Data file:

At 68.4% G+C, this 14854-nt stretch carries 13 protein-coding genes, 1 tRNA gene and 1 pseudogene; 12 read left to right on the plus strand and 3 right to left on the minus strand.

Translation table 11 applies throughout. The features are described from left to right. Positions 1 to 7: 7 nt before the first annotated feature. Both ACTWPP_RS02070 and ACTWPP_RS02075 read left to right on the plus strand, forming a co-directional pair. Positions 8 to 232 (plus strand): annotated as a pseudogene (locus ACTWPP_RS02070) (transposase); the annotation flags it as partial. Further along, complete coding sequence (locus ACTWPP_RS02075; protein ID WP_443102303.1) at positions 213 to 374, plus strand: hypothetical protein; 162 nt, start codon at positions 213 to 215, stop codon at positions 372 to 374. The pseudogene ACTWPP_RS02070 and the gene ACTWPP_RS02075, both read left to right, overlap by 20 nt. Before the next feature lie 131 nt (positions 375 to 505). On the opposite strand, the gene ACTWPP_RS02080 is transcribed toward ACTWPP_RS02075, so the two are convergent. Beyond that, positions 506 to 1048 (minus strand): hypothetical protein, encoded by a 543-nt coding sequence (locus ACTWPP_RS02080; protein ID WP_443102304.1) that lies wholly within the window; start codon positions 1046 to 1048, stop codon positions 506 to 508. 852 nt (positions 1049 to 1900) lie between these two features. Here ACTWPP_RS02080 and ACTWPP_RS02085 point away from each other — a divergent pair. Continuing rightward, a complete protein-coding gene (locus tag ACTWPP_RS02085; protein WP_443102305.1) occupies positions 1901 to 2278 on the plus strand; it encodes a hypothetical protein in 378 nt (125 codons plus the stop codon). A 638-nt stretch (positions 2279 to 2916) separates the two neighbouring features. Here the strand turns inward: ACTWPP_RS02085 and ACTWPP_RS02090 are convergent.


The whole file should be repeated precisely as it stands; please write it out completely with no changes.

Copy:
At 68.4% G+C, this 14854-nt stretch carries 13 protein-coding genes, 1 tRNA gene and 1 pseudogene; 12 read left to right on the plus strand and 3 right to left on the minus strand.

Translation table 11 applies throughout. The features are described from left to right. Positions 1 to 7: 7 nt before the first annotated feature. Both ACTWPP_RS02070 and ACTWPP_RS02075 read left to right on the plus strand, forming a co-directional pair. Positions 8 to 232 (plus strand): annotated as a pseudogene (locus ACTWPP_RS02070) (transposase); the annotation flags it as partial. Further along, complete coding sequence (locus ACTWPP_RS02075; protein ID WP_443102303.1) at positions 213 to 374, plus strand: hypothetical protein; 162 nt, start codon at positions 213 to 215, stop codon at positions 372 to 374. The pseudogene ACTWPP_RS02070 and the gene ACTWPP_RS02075, both read left to right, overlap by 20 nt. Before the next feature lie 131 nt (positions 375 to 505). On the opposite strand, the gene ACTWPP_RS02080 is transcribed toward ACTWPP_RS02075, so the two are convergent. Beyond that, positions 506 to 1048 (minus strand): hypothetical protein, encoded by a 543-nt coding sequence (locus ACTWPP_RS02080; protein ID WP_443102304.1) that lies wholly within the window; start codon positions 1046 to 1048, stop codon positions 506 to 508. 852 nt (positions 1049 to 1900) lie between these two features. Here ACTWPP_RS02080 and ACTWPP_RS02085 point away from each other — a divergent pair. Continuing rightward, a complete protein-coding gene (locus tag ACTWPP_RS02085; protein WP_443102305.1) occupies positions 1901 to 2278 on the plus strand; it encodes a hypothetical protein in 378 nt (125 codons plus the stop codon). A 638-nt stretch (positions 2279 to 2916) separates the two neighbouring features. Here the strand turns inward: ACTWPP_RS02085 and ACTWPP_RS02090 are convergent.